Music: Indochine: Wax (1996)
First, I wanted to have an MP3 of “Southern Air” by the immortal sage, Ray Stevens, playing as a soundtrack for this entry. It’s a song about a no-frills airline that flies both people and livestock at the same time, with bails of hay as seats and Minnie Pearl as the stewardess. It’s hee(haw)larious, but I only have an audio tape of the album, and I cannot seem to find it for download. Ah, well, you’ll just have to imagine the banjo . . . .
Although I do not regret my suggestion that scholars should avoid publishing in The Southern Communication Journal, I do rue the impression anyone developed that this has anything to do with the editor-elect, whom I respect and admire very much. Apparently my call came at the moment the new editor issued a call for papers on CRTNET, which I knew nothing about (the UT spam filters delay CRTNET posts by hours, sometimes days). Because my respect for the new editor, I wanted to set aside some space and time to explain more of the reasoning behind my call, which is admittedly better contextualized as part of a years-long, growing dissatisfaction with the Southern States Communication Association, of which I was a member for four years, and who publishes SCJ.
First, I think the recent problem I had with SCJ has less to do with specific people and more to do with a larger structural issue within SSCA, of which SCJ is a symptom. If there are specific people to hold accountable for six months of delay, a lack of communication to authors during that time, a failure to explain to authors why there was a delay, and a failure to deliver feedback on essays that were rejected, then it would be the guest editors: Robert Ulmer and John Patton. Yet Patton and Ulmer were appointed the editorship by the normal editor, and by extension, the SSCA leadership, and the problem was allowed to continue for a year under apparently no-one’s watch, and so on. I just don’t think the embarrassment is reducible to any specific person, but rather exists in a larger discourse—a set of norms, expectations, way of doing things, practices, and so on that are typical of any organization. Now, I do think the decision to empower the new editor elect represents smart thinking and a desire to change this culture, but cultural change is going to take more than one person.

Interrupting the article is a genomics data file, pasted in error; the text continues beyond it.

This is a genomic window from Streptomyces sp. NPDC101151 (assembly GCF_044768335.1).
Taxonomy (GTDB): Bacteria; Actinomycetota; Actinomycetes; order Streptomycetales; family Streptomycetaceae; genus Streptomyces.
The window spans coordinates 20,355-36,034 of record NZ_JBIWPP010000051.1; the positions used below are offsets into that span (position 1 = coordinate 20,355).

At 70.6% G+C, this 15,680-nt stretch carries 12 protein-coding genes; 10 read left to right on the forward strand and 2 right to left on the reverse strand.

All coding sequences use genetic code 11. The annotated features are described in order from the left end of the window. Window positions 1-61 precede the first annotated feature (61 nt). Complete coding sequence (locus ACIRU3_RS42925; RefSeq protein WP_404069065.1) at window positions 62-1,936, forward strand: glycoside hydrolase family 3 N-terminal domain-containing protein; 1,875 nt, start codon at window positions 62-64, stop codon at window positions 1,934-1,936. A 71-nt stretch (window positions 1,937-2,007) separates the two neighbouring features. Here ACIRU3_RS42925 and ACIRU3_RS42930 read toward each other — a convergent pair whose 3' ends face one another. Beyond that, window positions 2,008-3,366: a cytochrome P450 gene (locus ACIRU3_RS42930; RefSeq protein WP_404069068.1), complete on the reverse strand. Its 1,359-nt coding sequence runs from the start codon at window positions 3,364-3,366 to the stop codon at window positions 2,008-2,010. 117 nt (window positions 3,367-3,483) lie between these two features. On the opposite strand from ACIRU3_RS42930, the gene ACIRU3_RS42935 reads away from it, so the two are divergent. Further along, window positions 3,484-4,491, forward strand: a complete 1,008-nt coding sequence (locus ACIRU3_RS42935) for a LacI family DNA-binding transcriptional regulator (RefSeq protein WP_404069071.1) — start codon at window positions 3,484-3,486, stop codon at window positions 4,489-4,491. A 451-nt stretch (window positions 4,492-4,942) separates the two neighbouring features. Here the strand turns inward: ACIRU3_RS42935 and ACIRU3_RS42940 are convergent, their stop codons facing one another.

So if the recent failure at SJC is a symptom of this larger cultural issue, what other symptoms do I have in mind: (1) my last publication with SJC also encountered issues with a different editor, taking three years to come to print from the moment of acceptance with a previous editor; (2) winning an SSCA award but being unable to receive it because I could not afford to pay for the conference (I was a fresh assistant professor and, as everyone who is or was one knows, those first few years are very tight, we only got $400 bucks a year for travel at LSU, and I had just done a very expensive NCA conference); (3) SSCA conferences are in consistently bad places (a bad part of Birmingham, a worse part of Baton Rouge, then the strip mall-land in Denton?); (4) not receiving my regional journals for almost two years, despite having paid for them through SSCA, and despite numerous phone calls and assurances from SSCA leadership I would receive them (I never did); and I could continue with any number of complaints, but they’re all the same kind of thing. Working with/through Southern four years and going to the conferences, it became clear a small clique was “running the show,” as they say, and in my opinion this led to very insular opinions and a gradual decline in the quality of the conference, and obviously some administration issues. I know I’m one of at least a dozen folks I’ve talked to who feel the same way, and I suspect this will be reasonably reflected in a decline in conference attendance in the past four years.
I was speaking with a colleague recently, who reminded me of what has happened to the American Communication Journal, which used to be the premiere (and pioneer!) online journal for Communication Studies with a respectable editorial board and very good research. Now the journal has become the equivalent of Ray Steven’s “Southern Air” airline—and boy, do I have some stories about this too. The organization that presumably “runs” the journal has ballooned with leadership positions aplenty. Perusing the ACA website there seems to be stuff going on, conferences and such, but why is the journal defunct? What, exactly, does the ACA do now? Accredit departments? Apparently an organization who cannot seem to maintain and edit an online journal will stamp your communication program with a seal of approval for a modest fee. An easier alternative to SACS, perhaps?